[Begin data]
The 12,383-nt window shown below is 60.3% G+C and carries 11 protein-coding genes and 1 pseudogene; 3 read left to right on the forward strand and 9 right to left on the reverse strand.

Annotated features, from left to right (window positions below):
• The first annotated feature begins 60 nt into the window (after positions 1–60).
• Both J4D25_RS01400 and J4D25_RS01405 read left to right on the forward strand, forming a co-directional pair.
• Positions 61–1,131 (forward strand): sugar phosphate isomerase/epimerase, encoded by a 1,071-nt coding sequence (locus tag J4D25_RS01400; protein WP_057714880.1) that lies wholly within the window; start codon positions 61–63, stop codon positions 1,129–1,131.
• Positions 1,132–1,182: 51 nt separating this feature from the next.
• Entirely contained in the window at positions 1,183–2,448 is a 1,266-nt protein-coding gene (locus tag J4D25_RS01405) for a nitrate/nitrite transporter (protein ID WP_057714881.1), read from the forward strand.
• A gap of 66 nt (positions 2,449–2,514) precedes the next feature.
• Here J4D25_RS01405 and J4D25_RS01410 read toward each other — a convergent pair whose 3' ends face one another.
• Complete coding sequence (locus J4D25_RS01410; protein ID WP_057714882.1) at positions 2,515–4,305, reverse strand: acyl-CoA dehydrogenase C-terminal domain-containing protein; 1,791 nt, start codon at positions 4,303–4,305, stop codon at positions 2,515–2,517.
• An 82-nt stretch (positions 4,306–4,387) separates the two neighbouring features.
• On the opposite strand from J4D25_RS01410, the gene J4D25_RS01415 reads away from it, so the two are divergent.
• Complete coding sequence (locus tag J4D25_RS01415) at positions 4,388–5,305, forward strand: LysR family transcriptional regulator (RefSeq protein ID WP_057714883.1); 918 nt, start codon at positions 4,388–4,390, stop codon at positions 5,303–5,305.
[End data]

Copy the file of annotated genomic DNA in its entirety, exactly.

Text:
The 12,383-nt window shown below is 60.3% G+C and carries 11 protein-coding genes and 1 pseudogene; 3 read left to right on the forward strand and 9 right to left on the reverse strand.

Annotated features, from left to right (window positions below):
• The first annotated feature begins 60 nt into the window (after positions 1–60).
• Both J4D25_RS01400 and J4D25_RS01405 read left to right on the forward strand, forming a co-directional pair.
• Positions 61–1,131 (forward strand): sugar phosphate isomerase/epimerase, encoded by a 1,071-nt coding sequence (locus tag J4D25_RS01400; protein WP_057714880.1) that lies wholly within the window; start codon positions 61–63, stop codon positions 1,129–1,131.
• Positions 1,132–1,182: 51 nt separating this feature from the next.
• Entirely contained in the window at positions 1,183–2,448 is a 1,266-nt protein-coding gene (locus tag J4D25_RS01405) for a nitrate/nitrite transporter (protein ID WP_057714881.1), read from the forward strand.
• A gap of 66 nt (positions 2,449–2,514) precedes the next feature.
• Here J4D25_RS01405 and J4D25_RS01410 read toward each other — a convergent pair whose 3' ends face one another.
• Complete coding sequence (locus J4D25_RS01410; protein ID WP_057714882.1) at positions 2,515–4,305, reverse strand: acyl-CoA dehydrogenase C-terminal domain-containing protein; 1,791 nt, start codon at positions 4,303–4,305, stop codon at positions 2,515–2,517.
• An 82-nt stretch (positions 4,306–4,387) separates the two neighbouring features.
• On the opposite strand from J4D25_RS01410, the gene J4D25_RS01415 reads away from it, so the two are divergent.
• Complete coding sequence (locus tag J4D25_RS01415) at positions 4,388–5,305, forward strand: LysR family transcriptional regulator (RefSeq protein ID WP_057714883.1); 918 nt, start codon at positions 4,388–4,390, stop codon at positions 5,303–5,305.